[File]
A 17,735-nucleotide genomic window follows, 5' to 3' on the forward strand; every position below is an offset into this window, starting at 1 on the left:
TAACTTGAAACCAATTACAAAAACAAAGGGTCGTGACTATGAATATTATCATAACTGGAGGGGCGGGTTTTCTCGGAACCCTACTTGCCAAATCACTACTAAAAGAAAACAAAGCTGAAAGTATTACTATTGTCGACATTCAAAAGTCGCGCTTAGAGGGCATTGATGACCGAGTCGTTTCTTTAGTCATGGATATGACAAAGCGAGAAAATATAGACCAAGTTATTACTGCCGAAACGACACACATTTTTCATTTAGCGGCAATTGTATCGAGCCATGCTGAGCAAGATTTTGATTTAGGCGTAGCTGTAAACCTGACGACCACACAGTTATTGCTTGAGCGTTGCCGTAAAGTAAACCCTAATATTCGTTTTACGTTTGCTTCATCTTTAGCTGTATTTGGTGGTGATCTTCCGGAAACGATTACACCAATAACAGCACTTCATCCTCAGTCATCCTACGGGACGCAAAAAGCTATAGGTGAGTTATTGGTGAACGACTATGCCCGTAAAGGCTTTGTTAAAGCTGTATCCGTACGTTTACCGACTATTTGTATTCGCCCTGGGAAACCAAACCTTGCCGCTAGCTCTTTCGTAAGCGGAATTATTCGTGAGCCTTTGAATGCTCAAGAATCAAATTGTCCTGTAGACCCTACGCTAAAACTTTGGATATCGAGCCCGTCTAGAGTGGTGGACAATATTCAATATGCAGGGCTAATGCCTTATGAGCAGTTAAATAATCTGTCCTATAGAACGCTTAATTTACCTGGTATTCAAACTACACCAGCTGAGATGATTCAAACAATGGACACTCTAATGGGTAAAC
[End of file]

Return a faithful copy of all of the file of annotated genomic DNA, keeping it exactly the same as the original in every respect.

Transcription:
A 17,735-nucleotide genomic window follows, 5' to 3' on the forward strand; every position below is an offset into this window, starting at 1 on the left:
TAACTTGAAACCAATTACAAAAACAAAGGGTCGTGACTATGAATATTATCATAACTGGAGGGGCGGGTTTTCTCGGAACCCTACTTGCCAAATCACTACTAAAAGAAAACAAAGCTGAAAGTATTACTATTGTCGACATTCAAAAGTCGCGCTTAGAGGGCATTGATGACCGAGTCGTTTCTTTAGTCATGGATATGACAAAGCGAGAAAATATAGACCAAGTTATTACTGCCGAAACGACACACATTTTTCATTTAGCGGCAATTGTATCGAGCCATGCTGAGCAAGATTTTGATTTAGGCGTAGCTGTAAACCTGACGACCACACAGTTATTGCTTGAGCGTTGCCGTAAAGTAAACCCTAATATTCGTTTTACGTTTGCTTCATCTTTAGCTGTATTTGGTGGTGATCTTCCGGAAACGATTACACCAATAACAGCACTTCATCCTCAGTCATCCTACGGGACGCAAAAAGCTATAGGTGAGTTATTGGTGAACGACTATGCCCGTAAAGGCTTTGTTAAAGCTGTATCCGTACGTTTACCGACTATTTGTATTCGCCCTGGGAAACCAAACCTTGCCGCTAGCTCTTTCGTAAGCGGAATTATTCGTGAGCCTTTGAATGCTCAAGAATCAAATTGTCCTGTAGACCCTACGCTAAAACTTTGGATATCGAGCCCGTCTAGAGTGGTGGACAATATTCAATATGCAGGGCTAATGCCTTATGAGCAGTTAAATAATCTGTCCTATAGAACGCTTAATTTACCTGGTATTCAAACTACACCAGCTGAGATGATTCAAACAATGGACACTCTAATGGGTAAAC